Title of the work
Country of the First Edition
Country/countries of popularity
First Edition Date
First Edition Details
Bob Layton, Hercules: Full Circle. New York: Marvel, 2009, 128 pp.
Action and adventure comics
Alternative histories (Fiction)
Comics (Graphic works)
Crossover (Young adults and older children)
We are still trying to obtain permission for posting the original cover.
Author of the Entry:
Ayelet Peer, Bar Ilan University, email@example.com
Peer-reviewer of the Entry:
Lisa Maurice, Bar Ilan University, firstname.lastname@example.org
Daniel Nkemleke, University of Yaoundé 1, email@example.com
Courtesy of the Author.
, b. 1970
Bob is a highly prolific and imaginative American comic artist with over 5000 comic book credits. Bob works on comics as well as television and films. He worked for many companies, including Marvel and DC Comics. He reinvented the Iron man series in the 70s. He also launched one of the first mini-series in comic history, Hercules: the Prince of Power.
Layton said in an interview that “it took a bit of pushing to have a finite series about a drunken super-hero published at Marvel… I loved the big dumb lug and I've always had a soft spot for forgotten secondary characters. Plus, I felt that Hercules hadn't found his niche' in the Marvel Universe, being relegated to supporting roles and such. Also...I felt that the Marvel books took themselves WAY too serious in those days. I wanted to lighten things up a bit. I've always enjoyed writing comedy and Herc was a perfect foil for my brand of humor” (Cited from online interview, accessed: June 27, 2018).
Official website (accessed: June 27, 2018).
Profile on Comic Vine (accessed: June 27, 2018).
Online interview (accessed: June 27, 2018).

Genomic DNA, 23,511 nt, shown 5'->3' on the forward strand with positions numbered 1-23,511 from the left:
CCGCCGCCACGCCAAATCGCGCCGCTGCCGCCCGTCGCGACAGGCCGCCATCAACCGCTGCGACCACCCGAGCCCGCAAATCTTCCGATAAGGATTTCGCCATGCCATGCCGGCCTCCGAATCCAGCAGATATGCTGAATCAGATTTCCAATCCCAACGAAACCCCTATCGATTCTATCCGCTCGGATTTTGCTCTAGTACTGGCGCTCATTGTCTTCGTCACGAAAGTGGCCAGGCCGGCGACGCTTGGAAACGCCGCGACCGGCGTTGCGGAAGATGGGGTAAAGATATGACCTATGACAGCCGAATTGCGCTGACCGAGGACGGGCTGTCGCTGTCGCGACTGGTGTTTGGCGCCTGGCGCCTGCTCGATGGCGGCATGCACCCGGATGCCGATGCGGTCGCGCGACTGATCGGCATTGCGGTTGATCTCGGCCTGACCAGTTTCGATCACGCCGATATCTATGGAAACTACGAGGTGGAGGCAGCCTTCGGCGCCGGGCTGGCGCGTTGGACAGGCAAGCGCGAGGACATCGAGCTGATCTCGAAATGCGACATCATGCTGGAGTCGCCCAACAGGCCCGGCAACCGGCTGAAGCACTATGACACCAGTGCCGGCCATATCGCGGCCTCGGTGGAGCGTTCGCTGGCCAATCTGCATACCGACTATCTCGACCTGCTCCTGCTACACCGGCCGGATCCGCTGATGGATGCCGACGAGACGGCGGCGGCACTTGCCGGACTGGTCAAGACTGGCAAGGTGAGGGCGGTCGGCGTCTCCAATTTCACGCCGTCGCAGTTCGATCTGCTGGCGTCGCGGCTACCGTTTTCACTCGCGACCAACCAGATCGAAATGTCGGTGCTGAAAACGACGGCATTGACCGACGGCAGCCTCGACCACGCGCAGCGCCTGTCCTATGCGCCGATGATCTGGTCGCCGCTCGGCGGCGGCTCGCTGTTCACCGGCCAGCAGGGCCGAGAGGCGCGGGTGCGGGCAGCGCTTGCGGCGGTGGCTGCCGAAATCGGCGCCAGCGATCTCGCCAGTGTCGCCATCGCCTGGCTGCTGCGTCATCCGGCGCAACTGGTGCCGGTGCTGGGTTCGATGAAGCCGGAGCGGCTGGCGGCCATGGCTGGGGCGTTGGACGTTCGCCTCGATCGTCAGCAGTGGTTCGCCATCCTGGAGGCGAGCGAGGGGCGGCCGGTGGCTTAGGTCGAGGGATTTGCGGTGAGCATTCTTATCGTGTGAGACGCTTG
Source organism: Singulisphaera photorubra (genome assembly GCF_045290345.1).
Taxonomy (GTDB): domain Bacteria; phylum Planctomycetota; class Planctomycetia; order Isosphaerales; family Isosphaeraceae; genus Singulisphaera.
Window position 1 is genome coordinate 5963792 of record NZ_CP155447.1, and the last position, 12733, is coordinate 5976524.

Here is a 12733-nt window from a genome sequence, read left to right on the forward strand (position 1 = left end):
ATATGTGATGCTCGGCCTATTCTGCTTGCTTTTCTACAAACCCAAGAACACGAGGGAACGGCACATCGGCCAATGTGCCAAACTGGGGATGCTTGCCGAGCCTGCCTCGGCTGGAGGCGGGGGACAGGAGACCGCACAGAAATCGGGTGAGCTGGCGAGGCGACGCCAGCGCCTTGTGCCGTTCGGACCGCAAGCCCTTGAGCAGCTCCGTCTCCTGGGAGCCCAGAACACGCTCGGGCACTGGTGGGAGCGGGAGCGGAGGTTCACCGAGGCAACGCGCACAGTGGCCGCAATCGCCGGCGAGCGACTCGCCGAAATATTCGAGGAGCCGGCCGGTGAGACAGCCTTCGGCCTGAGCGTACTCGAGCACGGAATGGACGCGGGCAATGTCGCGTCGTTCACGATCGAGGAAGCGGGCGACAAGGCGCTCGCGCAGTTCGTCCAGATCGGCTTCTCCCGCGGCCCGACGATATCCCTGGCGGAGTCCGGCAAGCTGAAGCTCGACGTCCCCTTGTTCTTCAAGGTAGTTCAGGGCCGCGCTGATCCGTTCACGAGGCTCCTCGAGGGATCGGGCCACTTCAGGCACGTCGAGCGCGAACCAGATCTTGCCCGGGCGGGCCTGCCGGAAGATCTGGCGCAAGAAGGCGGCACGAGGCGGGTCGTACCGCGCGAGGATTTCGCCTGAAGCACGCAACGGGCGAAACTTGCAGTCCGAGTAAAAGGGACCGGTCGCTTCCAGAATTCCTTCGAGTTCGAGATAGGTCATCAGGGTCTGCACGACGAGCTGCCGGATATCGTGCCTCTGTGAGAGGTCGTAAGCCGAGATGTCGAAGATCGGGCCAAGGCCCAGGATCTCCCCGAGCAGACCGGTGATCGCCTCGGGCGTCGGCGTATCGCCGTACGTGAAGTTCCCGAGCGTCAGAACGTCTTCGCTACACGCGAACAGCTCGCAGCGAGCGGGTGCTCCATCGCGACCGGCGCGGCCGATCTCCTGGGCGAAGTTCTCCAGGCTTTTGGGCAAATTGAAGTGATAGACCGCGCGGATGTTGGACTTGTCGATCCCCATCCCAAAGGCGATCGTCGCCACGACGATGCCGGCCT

Bio prepared by Ayelet Peer, Bar Ilan University, firstname.lastname@example.org
1. What drew you to writing/working with Classical Antiquity and what challenges did you face in selecting, representing, or adapting particular myths or stories?
Character…character… and character! The elements that make a good story are the conflicts that create change in the characters. A good character is always a work in progress, constantly adapting to challenges that life throws at him while trying to control the inner demons that sometimes push him down unexpected roads.
2. Why do you think classical / ancient myths, history, and literature continue to resonate with young audiences?
The positive aspect is that the film industry is keeping the super-hero genre alive and demonstrating that there is definitely an audience for this particular form of entertainment. I believe that these Hollywood producers, seeking to recapture the “sense of wonder” they experienced as youngsters, have now become a new creative extension for the medium of comics- taking their favorite icons back to their more accessible roots.
The truth is that many of the comic-based movies are what the comics themselves used to be, back when they were accessible on newsstands to a mass market.